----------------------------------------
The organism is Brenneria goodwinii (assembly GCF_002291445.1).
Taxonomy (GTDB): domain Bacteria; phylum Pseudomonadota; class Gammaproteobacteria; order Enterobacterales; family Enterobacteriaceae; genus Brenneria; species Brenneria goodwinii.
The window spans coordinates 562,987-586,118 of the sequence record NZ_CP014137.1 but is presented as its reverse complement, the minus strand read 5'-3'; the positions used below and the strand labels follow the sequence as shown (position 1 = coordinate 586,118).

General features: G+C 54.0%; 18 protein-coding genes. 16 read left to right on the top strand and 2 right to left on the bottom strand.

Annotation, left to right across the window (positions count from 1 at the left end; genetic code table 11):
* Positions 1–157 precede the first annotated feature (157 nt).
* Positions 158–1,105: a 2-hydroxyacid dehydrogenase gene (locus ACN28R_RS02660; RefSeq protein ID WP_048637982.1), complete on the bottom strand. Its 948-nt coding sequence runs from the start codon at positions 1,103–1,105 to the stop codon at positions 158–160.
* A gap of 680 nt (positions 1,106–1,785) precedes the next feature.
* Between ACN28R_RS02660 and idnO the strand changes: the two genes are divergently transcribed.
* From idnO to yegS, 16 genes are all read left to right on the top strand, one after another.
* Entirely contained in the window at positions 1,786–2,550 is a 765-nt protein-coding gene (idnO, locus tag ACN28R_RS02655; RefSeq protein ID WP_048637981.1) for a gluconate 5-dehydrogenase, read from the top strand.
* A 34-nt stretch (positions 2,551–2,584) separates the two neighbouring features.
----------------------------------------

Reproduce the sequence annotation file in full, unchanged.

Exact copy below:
The organism is Brenneria goodwinii (assembly GCF_002291445.1).
Taxonomy (GTDB): domain Bacteria; phylum Pseudomonadota; class Gammaproteobacteria; order Enterobacterales; family Enterobacteriaceae; genus Brenneria; species Brenneria goodwinii.
The window spans coordinates 562,987-586,118 of the sequence record NZ_CP014137.1 but is presented as its reverse complement, the minus strand read 5'-3'; the positions used below and the strand labels follow the sequence as shown (position 1 = coordinate 586,118).

General features: G+C 54.0%; 18 protein-coding genes. 16 read left to right on the top strand and 2 right to left on the bottom strand.

Annotation, left to right across the window (positions count from 1 at the left end; genetic code table 11):
* Positions 1–157 precede the first annotated feature (157 nt).
* Positions 158–1,105: a 2-hydroxyacid dehydrogenase gene (locus ACN28R_RS02660; RefSeq protein ID WP_048637982.1), complete on the bottom strand. Its 948-nt coding sequence runs from the start codon at positions 1,103–1,105 to the stop codon at positions 158–160.
* A gap of 680 nt (positions 1,106–1,785) precedes the next feature.
* Between ACN28R_RS02660 and idnO the strand changes: the two genes are divergently transcribed.
* From idnO to yegS, 16 genes are all read left to right on the top strand, one after another.
* Entirely contained in the window at positions 1,786–2,550 is a 765-nt protein-coding gene (idnO, locus tag ACN28R_RS02655; RefSeq protein ID WP_048637981.1) for a gluconate 5-dehydrogenase, read from the top strand.
* A 34-nt stretch (positions 2,551–2,584) separates the two neighbouring features.